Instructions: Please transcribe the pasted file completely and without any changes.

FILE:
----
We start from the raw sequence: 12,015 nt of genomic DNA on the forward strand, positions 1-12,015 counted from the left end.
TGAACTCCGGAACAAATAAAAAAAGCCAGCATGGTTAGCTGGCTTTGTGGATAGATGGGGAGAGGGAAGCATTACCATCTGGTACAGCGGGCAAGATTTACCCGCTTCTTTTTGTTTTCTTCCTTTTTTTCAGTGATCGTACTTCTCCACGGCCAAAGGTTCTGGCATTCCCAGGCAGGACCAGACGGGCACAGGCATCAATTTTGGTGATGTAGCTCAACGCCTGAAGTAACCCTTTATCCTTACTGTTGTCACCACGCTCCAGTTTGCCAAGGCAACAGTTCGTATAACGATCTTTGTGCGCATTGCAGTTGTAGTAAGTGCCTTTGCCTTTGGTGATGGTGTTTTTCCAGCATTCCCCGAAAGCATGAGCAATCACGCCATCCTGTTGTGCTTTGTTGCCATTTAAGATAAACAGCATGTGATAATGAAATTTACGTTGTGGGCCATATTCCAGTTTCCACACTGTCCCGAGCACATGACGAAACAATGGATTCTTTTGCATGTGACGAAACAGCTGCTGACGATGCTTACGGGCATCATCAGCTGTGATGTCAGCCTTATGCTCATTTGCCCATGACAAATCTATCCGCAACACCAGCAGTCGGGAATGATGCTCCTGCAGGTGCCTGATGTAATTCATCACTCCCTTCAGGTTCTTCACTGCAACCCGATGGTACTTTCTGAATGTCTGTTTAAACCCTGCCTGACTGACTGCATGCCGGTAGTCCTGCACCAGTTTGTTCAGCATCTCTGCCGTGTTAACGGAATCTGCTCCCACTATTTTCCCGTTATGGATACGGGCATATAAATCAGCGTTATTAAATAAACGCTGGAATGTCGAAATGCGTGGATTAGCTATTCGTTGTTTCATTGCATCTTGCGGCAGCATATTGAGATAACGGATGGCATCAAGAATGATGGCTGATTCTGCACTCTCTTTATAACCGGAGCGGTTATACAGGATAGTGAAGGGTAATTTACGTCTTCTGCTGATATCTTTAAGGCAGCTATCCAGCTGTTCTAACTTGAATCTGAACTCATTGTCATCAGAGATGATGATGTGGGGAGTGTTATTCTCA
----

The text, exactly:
We start from the raw sequence: 12,015 nt of genomic DNA on the forward strand, positions 1-12,015 counted from the left end.
TGAACTCCGGAACAAATAAAAAAAGCCAGCATGGTTAGCTGGCTTTGTGGATAGATGGGGAGAGGGAAGCATTACCATCTGGTACAGCGGGCAAGATTTACCCGCTTCTTTTTGTTTTCTTCCTTTTTTTCAGTGATCGTACTTCTCCACGGCCAAAGGTTCTGGCATTCCCAGGCAGGACCAGACGGGCACAGGCATCAATTTTGGTGATGTAGCTCAACGCCTGAAGTAACCCTTTATCCTTACTGTTGTCACCACGCTCCAGTTTGCCAAGGCAACAGTTCGTATAACGATCTTTGTGCGCATTGCAGTTGTAGTAAGTGCCTTTGCCTTTGGTGATGGTGTTTTTCCAGCATTCCCCGAAAGCATGAGCAATCACGCCATCCTGTTGTGCTTTGTTGCCATTTAAGATAAACAGCATGTGATAATGAAATTTACGTTGTGGGCCATATTCCAGTTTCCACACTGTCCCGAGCACATGACGAAACAATGGATTCTTTTGCATGTGACGAAACAGCTGCTGACGATGCTTACGGGCATCATCAGCTGTGATGTCAGCCTTATGCTCATTTGCCCATGACAAATCTATCCGCAACACCAGCAGTCGGGAATGATGCTCCTGCAGGTGCCTGATGTAATTCATCACTCCCTTCAGGTTCTTCACTGCAACCCGATGGTACTTTCTGAATGTCTGTTTAAACCCTGCCTGACTGACTGCATGCCGGTAGTCCTGCACCAGTTTGTTCAGCATCTCTGCCGTGTTAACGGAATCTGCTCCCACTATTTTCCCGTTATGGATACGGGCATATAAATCAGCGTTATTAAATAAACGCTGGAATGTCGAAATGCGTGGATTAGCTATTCGTTGTTTCATTGCATCTTGCGGCAGCATATTGAGATAACGGATGGCATCAAGAATGATGGCTGATTCTGCACTCTCTTTATAACCGGAGCGGTTATACAGGATAGTGAAGGGTAATTTACGTCTTCTGCTGATATCTTTAAGGCAGCTATCCAGCTGTTCTAACTTGAATCTGAACTCATTGTCATCAGAGATGATGATGTGGGGAGTGTTATTCTCA